After a nearly two-month absence and review, Rhonda Revelle will remain Nebraska's softball coach.
On Sunday evening, Nebraska athletic director Bill Moos announced that Revelle would be returning for her 28th season with the program, effective immediately.
"Our student-athletes’ well-being will always be the top priority at the University of Nebraska," Moos announced in a news release. "Members of our softball team brought forward concerns regarding Coach Revelle and we took their concerns very seriously and initiated a comprehensive review.
“After reviewing the findings, I have concluded that Coach Revelle will continue to lead our softball program. Coach Revelle and her staff understand the seriousness of the student-athlete concerns and are committed to providing a complete and positive student-athlete experience on the field, in the classroom and in life.”
Sunday's announcement closes the door on a long review that started in June, and it comes one day before the start of fall classes at UNL. The Journal Star learned on July 9 that Revelle was placed on administrative leave.
Outside of comments made by Moos at Big Ten football media days on July 18, the university and Revelle remained mum about the investigation until Sunday.
Revelle met with Moos on Aug. 8 and was approached by the Journal Star afterward. Revelle said she could not comment at the time.
"I am grateful for the opportunity to continue to serve as the Head Coach of the University of Nebraska Softball Team," Revelle said in a prepared statement Sunday. "I also want both to recognize and thank the University of Nebraska leadership for their steadfast commitment to and unwavering support of this softball program.
"I love this state. I love this University. I love this team. I am so ready for and I am looking forward to Nebraska Softball growing strong and better together during the 2019-2020 season."
Multiple sources told the Journal Star that the review focused on how Revelle was treating the players during an unsteady 21-31 season, and it was sparked by senior exit interviews. The nature and severity of the allegations have not been revealed by the university, but concerns were raised by multiple players, sources told the Journal Star.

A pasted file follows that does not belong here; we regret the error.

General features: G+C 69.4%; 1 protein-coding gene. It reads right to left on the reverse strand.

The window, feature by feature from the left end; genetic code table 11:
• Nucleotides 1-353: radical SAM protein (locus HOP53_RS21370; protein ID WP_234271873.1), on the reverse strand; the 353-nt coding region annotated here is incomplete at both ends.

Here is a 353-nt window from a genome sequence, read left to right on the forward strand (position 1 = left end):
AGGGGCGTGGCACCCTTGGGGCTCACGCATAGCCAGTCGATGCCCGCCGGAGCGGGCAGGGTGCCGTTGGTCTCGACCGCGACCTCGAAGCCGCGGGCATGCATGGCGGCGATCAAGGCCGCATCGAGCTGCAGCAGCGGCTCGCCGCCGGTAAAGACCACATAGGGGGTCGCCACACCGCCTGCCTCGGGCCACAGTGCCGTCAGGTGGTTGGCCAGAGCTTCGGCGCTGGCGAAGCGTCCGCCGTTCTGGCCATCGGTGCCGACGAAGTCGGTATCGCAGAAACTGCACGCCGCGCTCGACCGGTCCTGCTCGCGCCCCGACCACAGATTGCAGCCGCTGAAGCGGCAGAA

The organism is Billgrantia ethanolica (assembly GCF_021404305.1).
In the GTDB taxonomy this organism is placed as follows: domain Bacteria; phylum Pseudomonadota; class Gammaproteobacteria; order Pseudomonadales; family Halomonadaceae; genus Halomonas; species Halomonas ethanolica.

Revelle's absence from the team during the paid leave period kept her off the road during a key recruiting stretch, and she didn't help with Nebraska's annual summer softball camps.
Ex-players, parents, coaches and the National Fastpitch Coaches Association poured out overwhelming support for Revelle when her paid leave from the program became public.
“I’d put my career on the line to defend her as a person,” longtime Michigan coach Carol Hutchins told the Journal Star on July 12.
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Ex-Huskers also sent letters to Moos, UNL Chancellor Ronnie Green and then-Nebraska president Hank Bounds.
The investigation did not affect Nebraska's incoming recruiting class of two. Brooke Andrews of Gretna and Keana Pola have enrolled for fall classes at UNL.
Sunday's announcement comes just days before Division I softball coaches will be allowed to start contacting high school juniors (Sept. 1), and less than a month from when current Huskers report for fall practice.
Revelle’s current contract with the school runs through June 30, 2023, and her base salary jumped to $250,000 last summer (after making more than $188,000 two seasons ago) after a "satisfactory performance evaluation" in 2018.
Under Revelle, Nebraska emerged as one of the most consistent softball programs in the country. She led the Huskers to the Women's College World Series in 1998, 2002 and 2013. An ambassador to the state and sport, Revelle was inducted into the NFCA Hall of Fame in 2010 and the Nebraska Softball Hall of Fame in 1997.
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Revelle's 989 career wins at NU -- she has 997 overall career wins, counting eight victories at Nebraska Wesleyan in 1987 -- rank 12th among all active Division I softball coaches, and she is one of only 30 coaches in Division I history to reach 900 career wins.
The Huskers reached the NCAA Tournament 20 times in Revelle's first 24 seasons. However, the program began to slip following 2016, failing to reach the NCAAs in each of the past three seasons. Recruiting also slipped and NU struggled to address immediate needs.
Record-wise, the 2019 season was the Huskers' worst since finishing 21-33 in 1994. They struggled to a 21-31 mark, which included a 12-game losing streak midway through the season.
Nebraska finished 31-23 in 2018, however, the Huskers lost nine of their final 10 games and missed the NCAA Tournament.
The combination of a young roster and a rigorous schedule led to a slow start in 2017. Nebraska dropped its first 10 games and was 4-16 through 20 games before finishing 24-29.
Nebraska is 31-40 against league opponents over the past three seasons, including 0-3 in Big Ten tournaments.
Revelle was named the Huskers' coach in 1992. She played for Nebraska in the early 1980s.